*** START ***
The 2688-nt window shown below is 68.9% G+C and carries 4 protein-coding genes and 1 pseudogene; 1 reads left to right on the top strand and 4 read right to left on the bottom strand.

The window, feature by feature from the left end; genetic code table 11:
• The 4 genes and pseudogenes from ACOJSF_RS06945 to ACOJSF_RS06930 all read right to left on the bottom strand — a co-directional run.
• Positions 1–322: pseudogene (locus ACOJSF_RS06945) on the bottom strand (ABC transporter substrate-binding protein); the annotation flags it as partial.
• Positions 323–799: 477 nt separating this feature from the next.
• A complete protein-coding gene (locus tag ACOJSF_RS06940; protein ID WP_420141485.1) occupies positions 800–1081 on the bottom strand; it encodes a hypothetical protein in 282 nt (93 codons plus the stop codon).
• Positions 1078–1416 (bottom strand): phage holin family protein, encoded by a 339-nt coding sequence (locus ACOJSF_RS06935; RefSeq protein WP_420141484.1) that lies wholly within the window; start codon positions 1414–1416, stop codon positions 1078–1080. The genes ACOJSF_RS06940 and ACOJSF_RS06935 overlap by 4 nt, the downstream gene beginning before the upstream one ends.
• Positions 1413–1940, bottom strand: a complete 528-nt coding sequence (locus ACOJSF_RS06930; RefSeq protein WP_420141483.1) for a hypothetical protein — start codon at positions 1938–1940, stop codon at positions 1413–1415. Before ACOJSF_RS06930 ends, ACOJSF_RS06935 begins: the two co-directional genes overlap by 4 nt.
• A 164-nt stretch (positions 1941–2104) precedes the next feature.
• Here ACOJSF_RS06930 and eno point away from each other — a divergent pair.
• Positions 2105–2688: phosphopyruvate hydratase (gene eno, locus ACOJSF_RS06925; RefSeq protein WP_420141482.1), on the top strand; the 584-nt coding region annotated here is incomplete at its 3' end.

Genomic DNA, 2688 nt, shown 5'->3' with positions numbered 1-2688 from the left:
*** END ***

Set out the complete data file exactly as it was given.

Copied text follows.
The 2688-nt window shown below is 68.9% G+C and carries 4 protein-coding genes and 1 pseudogene; 1 reads left to right on the top strand and 4 read right to left on the bottom strand.

The window, feature by feature from the left end; genetic code table 11:
• The 4 genes and pseudogenes from ACOJSF_RS06945 to ACOJSF_RS06930 all read right to left on the bottom strand — a co-directional run.
• Positions 1–322: pseudogene (locus ACOJSF_RS06945) on the bottom strand (ABC transporter substrate-binding protein); the annotation flags it as partial.
• Positions 323–799: 477 nt separating this feature from the next.
• A complete protein-coding gene (locus tag ACOJSF_RS06940; protein ID WP_420141485.1) occupies positions 800–1081 on the bottom strand; it encodes a hypothetical protein in 282 nt (93 codons plus the stop codon).
• Positions 1078–1416 (bottom strand): phage holin family protein, encoded by a 339-nt coding sequence (locus ACOJSF_RS06935; RefSeq protein WP_420141484.1) that lies wholly within the window; start codon positions 1414–1416, stop codon positions 1078–1080. The genes ACOJSF_RS06940 and ACOJSF_RS06935 overlap by 4 nt, the downstream gene beginning before the upstream one ends.
• Positions 1413–1940, bottom strand: a complete 528-nt coding sequence (locus ACOJSF_RS06930; RefSeq protein WP_420141483.1) for a hypothetical protein — start codon at positions 1938–1940, stop codon at positions 1413–1415. Before ACOJSF_RS06930 ends, ACOJSF_RS06935 begins: the two co-directional genes overlap by 4 nt.
• A 164-nt stretch (positions 1941–2104) precedes the next feature.
• Here ACOJSF_RS06930 and eno point away from each other — a divergent pair.
• Positions 2105–2688: phosphopyruvate hydratase (gene eno, locus ACOJSF_RS06925; RefSeq protein WP_420141482.1), on the top strand; the 584-nt coding region annotated here is incomplete at its 3' end.

Genomic DNA, 2688 nt, shown 5'->3' with positions numbered 1-2688 from the left: